Always Coming Home by Ursula K. Le Guin and Growing up Weightless by John M. Ford are the books of honor at this year's Potlatch, the non-profit literary convention, for readers and writers of speculative fiction, Feb. 27-March 1, in Silicon Valley.
To get ready, here's a little nitty-gritty on Always Coming Home and links to some discussion. Some 17 novels into her career, — after the Earthsea trilogy, The Left Hand of Darkness (1969), The Lathe of Heaven (1971), and The Dispossessed (1974) — Northwest writer Le Guin wrote Always Coming Home (1985). Le Guin's most recent novel is Lavina (2008).
Always Coming Home, a creative anthropology, chronicles the culture of the Kesh people drawing from elements of Native American cultures (for details be sure to see Liz Henry's post, Thoughts on Always Coming Home, on Feminist SF: The Blog!, which sparked some great discussion). A recording of Kesh poetry and music accompanied some editions (really curious to hear this-—have you?). The novel was shortlisted for a National Book Award.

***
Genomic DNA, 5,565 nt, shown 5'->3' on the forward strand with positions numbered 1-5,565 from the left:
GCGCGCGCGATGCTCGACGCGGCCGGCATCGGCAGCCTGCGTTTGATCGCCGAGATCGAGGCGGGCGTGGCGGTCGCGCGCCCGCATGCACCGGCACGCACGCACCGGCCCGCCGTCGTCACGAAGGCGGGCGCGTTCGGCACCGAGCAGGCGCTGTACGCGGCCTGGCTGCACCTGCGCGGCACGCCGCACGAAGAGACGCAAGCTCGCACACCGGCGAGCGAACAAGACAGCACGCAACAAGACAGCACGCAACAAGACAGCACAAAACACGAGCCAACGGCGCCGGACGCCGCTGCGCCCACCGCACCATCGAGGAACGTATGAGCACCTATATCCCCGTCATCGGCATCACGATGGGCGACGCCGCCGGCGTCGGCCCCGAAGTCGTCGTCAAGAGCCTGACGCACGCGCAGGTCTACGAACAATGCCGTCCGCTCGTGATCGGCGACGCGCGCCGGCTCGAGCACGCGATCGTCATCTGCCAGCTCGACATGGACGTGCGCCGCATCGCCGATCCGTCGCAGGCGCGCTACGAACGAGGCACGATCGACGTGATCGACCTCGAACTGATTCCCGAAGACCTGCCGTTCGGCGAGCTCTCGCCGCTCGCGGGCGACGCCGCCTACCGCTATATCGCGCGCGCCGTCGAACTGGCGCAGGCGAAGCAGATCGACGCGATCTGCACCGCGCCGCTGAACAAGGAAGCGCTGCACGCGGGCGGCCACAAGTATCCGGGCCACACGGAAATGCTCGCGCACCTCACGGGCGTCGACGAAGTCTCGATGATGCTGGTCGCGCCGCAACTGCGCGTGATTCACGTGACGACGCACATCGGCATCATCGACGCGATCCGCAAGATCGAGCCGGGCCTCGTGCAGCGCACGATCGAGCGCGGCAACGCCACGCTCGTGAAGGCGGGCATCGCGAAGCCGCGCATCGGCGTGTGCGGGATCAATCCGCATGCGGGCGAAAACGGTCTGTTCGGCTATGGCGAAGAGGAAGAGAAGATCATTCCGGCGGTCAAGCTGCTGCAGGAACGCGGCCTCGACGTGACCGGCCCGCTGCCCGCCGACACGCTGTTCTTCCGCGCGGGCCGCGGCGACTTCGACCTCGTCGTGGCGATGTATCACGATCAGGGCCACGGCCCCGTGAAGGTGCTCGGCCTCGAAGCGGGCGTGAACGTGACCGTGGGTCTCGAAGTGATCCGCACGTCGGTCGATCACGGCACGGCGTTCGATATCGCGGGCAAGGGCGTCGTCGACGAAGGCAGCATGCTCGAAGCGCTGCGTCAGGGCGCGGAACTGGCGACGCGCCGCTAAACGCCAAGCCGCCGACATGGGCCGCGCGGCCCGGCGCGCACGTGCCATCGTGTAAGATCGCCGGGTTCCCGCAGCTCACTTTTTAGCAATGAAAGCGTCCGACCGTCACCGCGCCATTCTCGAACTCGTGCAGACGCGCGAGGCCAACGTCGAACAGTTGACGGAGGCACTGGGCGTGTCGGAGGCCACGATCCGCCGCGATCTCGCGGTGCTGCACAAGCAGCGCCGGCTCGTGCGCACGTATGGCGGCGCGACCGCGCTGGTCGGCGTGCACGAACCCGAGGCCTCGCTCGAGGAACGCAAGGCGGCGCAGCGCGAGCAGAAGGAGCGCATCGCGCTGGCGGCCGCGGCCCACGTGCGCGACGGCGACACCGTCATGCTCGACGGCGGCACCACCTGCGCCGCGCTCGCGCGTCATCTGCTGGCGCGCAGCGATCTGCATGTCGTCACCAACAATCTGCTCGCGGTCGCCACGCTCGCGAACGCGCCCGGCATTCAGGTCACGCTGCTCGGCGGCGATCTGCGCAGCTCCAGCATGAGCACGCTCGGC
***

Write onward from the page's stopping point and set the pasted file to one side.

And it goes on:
For more Always Coming Home prep, check out Paradoxa No. 21: Ursula K. Le Guin, the latest issue of the journal of scholarly articles on genre literature published on Vashon Island. Richard D. Erlich discusses the book in his essay, "Always Coming Home: Ethnography, unBible and Utopian Satire" and online in the Science Fiction Research Association Digital Book: Coyote's Song: The Teaching Stories of Ursula K. Le Guin.
Next up, a bit on Growing Up Weightless. Please point the way if you already have good intel.
Upcoming Events: April 2012 & Beyond
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